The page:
“If this strategy is proven effective it will likely lead to a more acceptable means of controlling COVID-19.”
This is what David Heymann, chair of the World Health Organisation’s Strategic and Technical Advisory Group, said of the UK’s newest attempts to update our response to the pandemic, The Guardian reports.
A set of trials have been ongoing over the past few weeks to determine whether rapid testing might reduce – or, even, eliminate – the need to self-isolate for those who have recently been in contact with the infected. Many of us have experienced the panic and inconvenience of that notification from the NHS’ Test and Trace app: ‘You have recently come in contact with someone who tested positive for COVID-19. Please self-isolate immediately for 10 days.’ It’s like something out of Soylent Green. The message is chilling partly because of the uncertainty. Who was it? Do I have it? What do I tell my boss? But after the confusion and the scrambling for a test appointment, you were hit with the realisation that even if you don’t have it, you are, by law, required to continue isolating. In the end, you were left with frustration, no recourse for appeal or, often, compensation.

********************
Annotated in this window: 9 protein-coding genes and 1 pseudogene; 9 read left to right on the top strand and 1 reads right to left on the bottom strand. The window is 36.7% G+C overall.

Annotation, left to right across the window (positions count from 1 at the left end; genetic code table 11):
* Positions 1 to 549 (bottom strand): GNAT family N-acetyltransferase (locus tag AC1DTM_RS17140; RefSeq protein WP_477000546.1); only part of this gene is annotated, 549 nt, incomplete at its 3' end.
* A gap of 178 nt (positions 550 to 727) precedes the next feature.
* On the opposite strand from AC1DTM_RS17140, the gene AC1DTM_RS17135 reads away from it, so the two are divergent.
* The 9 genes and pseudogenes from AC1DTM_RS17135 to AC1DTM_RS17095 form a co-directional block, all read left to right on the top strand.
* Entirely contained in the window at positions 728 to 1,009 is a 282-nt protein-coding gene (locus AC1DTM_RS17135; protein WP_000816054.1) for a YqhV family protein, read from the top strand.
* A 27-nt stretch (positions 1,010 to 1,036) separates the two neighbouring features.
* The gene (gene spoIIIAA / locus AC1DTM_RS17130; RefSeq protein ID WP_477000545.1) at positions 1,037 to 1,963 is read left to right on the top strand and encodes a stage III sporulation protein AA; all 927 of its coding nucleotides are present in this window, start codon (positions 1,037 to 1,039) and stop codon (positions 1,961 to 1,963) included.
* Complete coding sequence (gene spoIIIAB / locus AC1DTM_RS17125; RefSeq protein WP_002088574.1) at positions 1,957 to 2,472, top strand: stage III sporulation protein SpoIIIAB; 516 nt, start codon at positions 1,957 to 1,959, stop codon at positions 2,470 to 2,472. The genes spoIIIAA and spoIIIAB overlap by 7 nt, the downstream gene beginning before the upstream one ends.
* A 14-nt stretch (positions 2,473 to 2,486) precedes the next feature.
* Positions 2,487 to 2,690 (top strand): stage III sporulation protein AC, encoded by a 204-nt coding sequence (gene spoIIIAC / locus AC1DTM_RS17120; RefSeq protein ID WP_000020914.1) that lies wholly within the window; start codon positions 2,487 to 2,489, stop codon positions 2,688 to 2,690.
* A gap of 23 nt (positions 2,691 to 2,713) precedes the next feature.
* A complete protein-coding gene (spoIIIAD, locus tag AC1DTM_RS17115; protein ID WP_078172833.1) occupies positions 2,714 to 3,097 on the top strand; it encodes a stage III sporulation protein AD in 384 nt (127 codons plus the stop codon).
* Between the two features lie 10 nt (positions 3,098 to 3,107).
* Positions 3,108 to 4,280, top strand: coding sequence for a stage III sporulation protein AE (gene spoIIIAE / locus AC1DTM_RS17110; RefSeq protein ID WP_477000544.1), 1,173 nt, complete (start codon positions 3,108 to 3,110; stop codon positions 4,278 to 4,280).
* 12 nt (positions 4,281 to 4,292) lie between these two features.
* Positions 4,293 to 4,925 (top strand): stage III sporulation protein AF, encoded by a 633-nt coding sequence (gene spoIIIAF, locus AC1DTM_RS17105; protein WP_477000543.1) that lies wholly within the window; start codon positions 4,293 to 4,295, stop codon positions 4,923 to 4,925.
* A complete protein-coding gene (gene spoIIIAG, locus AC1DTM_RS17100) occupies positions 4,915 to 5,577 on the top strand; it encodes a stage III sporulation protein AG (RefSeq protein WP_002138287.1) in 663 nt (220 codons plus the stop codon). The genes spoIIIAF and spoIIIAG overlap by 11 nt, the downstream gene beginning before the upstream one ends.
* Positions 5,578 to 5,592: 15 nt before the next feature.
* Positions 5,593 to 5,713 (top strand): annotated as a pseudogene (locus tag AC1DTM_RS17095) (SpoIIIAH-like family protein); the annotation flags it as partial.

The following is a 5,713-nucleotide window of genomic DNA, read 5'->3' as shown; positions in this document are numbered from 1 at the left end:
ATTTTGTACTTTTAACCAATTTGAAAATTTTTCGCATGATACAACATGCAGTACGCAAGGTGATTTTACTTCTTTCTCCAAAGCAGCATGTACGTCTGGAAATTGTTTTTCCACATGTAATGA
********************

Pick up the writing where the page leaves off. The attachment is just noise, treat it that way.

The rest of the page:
Of course, this rather clunky and rigid measure stemmed from a scientist’s trepidation towards the test results. Maybe, they thought, the test didn’t pick this one, but we’re certain that this patient has been in contact with an infected person, so best to err on the side of caution.
And yet, as hospitalisations fall, this level of caution seems to be becoming counterproductive. Indeed, the system seemed to be falling apart, with only 50% of the symptomatic saying that adhered to self-isolation, according to one study. As ever, flexibility was the order of the day.
As a result, the government have been trialling the use of rapid tests on those who have come into contact with infected people in order to phase-out the blanket response of self-isolation. The Scientific Advisory Group for Emergencies (SAGE) has articulate the ethos of the plan, stating that:
‘Modelling indicates that daily testing of contacts of confirmed cases of Covid-19 may offer a supplement or alternative to quarantine strategies. In some scenarios, daily testing offers a similar level of effectiveness to quarantine in reducing transmission.’
Indeed, this effectiveness is a result of this renewed focus on flexibility, doing away with one-size-fits-all measures to give Britons greater control over their lives. If the trial is successful, contacts of the infected can exit self-isolation as soon as their daily rapid test returns a negative. Not a moment more than necessary. The Prime Minister’s Health Secretary, Matt Hancock MP, captured these sentiments: ‘…rapid testing is allowing us to get back to doing the things we all love.’
If you’d like to get back to doing the things you love, take a look at our range of rapid tests on our online shop.
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